Even without a conviction, a criminal case can cause people serious problems with employment, housing and other important areas. In today’s modern age of high-speed information, it is becoming increasingly popular and economically viable for both public and private parties to conduct background checks. Today more than ever, it is imperative to speak with an expungement or sealing attorney in Florida.
What crimes cannot be sealed?
A criminal record can be expunged (Florida Statute 943.0585) when it was dismissed or dropped, or if charges were never officially filed—known as a “no information.” On the other hand, a criminal record can be sealed (943.059), if adjudication was withheld, and if it is not included in a list of crimes forbidden under Florida Law—another trap to look out for. There is quite a long list of crimes that cannot be sealed, even if adjudication is withheld. In addition, an applicant can only expunge/seal once in their lifetime within the State, and only one arrested record can be sealed/expunged. Multiple cases can sometimes be sealed or expunged, but only if they arose out of the same set of facts or criminal conduct, or otherwise have a temporal or causal connection. This can be somewhat of a grey area and requires discretion.
What does it mean to have your record expunged?
Having your record sealed or expunged means that the court will order your criminal record to be sealed or expunged, and therefore confidential from the public, future employers, or a public background search, with certain limitations. And, what’s more, the law allows the applicant to lawfully deny the existence of the expunged or sealed record. In theory, it’s as if it never happened. However, the existence—but not necessarily the specific contents—of a criminal record must still be disclosed, under a few exceptional circumstances outlined under Florida Statutes sections 943.0585 and 943.059.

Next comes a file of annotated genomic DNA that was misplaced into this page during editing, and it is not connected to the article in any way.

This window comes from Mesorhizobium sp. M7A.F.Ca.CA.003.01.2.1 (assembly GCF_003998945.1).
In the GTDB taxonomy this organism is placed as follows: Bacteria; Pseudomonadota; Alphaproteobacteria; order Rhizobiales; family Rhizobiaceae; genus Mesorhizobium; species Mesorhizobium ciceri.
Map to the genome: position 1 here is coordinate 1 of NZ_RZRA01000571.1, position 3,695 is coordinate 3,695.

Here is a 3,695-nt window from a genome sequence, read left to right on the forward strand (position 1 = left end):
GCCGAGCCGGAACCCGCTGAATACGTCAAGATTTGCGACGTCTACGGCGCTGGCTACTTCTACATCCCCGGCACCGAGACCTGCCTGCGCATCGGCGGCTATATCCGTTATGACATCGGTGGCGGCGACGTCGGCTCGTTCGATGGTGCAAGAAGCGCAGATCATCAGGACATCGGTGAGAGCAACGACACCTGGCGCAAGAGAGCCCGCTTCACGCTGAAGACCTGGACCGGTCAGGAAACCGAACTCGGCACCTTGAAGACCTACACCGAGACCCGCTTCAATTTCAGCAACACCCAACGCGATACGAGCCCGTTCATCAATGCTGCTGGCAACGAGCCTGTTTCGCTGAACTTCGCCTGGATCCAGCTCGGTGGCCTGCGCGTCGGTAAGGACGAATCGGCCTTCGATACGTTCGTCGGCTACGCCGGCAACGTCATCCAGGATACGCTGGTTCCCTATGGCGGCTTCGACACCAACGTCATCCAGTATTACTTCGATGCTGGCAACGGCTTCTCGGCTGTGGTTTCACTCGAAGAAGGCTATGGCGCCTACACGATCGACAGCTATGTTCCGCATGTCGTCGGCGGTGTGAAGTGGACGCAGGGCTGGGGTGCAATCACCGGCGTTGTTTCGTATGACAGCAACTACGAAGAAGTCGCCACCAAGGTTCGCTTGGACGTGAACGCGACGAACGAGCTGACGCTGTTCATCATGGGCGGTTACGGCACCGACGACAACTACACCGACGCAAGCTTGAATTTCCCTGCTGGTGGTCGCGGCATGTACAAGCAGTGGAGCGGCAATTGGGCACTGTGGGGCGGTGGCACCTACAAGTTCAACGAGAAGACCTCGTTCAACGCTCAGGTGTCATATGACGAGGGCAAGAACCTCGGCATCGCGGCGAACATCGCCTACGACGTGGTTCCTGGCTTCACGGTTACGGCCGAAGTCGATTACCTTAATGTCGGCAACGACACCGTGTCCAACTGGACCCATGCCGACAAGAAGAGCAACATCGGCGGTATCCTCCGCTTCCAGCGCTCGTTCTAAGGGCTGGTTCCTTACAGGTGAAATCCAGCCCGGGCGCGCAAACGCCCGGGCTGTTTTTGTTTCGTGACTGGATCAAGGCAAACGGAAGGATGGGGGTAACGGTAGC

“A criminal record can be expunged (Florida Statute 943.0585) when it was dismissed or dropped, or if charges were never officially filed—known as a “no information.”
Exceptions to the Rule of Disclosure
The following is a list of exceptions. These are known as exceptions to the rule of disclosure. You will still be required to disclose the existence of a sealed or expunged record under these circumstances:
- Is a candidate for employment with a criminal justice agency;
- Is a defendant in a criminal prosecution,
- Concurrently or subsequently petitions for relief under this section, s. 943.0583, or s. 943.059;
- Is a candidate for admission to The Florida Bar;
- Is seeking to be employed or licensed by or to contract with the Department of Children and Families, the Division of Vocational Rehabilitation within the Department of Education, the Agency for Health Care Administration, the Agency for Persons with Disabilities, the Department of Health, the Department of Elderly Affairs, or the Department of Juvenile Justice or to be employed or used by such contractor or licensee in a sensitive position having direct contact with children, the disabled, or the elderly;
- Is seeking to be employed or licensed by the Department of Education, any district school board, any university laboratory school, any charter school, any private or parochial school, or any local governmental entity that licenses childcare facilities;
- Is seeking to be licensed by the Division of Insurance Agent and Agency Services within the Department of Financial Services; orIs seeking to be appointed as a guardian pursuant to s. 744.3125.
A SEALED record has two more exceptions:
- Is attempting to purchase a firearm from a licensed importer, licensed manufacturer, or licensed dealer and is subject to a criminal history check under state or federal law;
- Is seeking to be licensed by the Bureau of License Issuance of the Division of Licensing within the Department of Agriculture and Consumer Services to carry a concealed weapon or concealed firearm. This subparagraph applies only in the determination of an applicant’s eligibility under s. 790.06.
- William B. Wynne, Esq.
- July 12, 2020
- 9:52 am
- 0 comments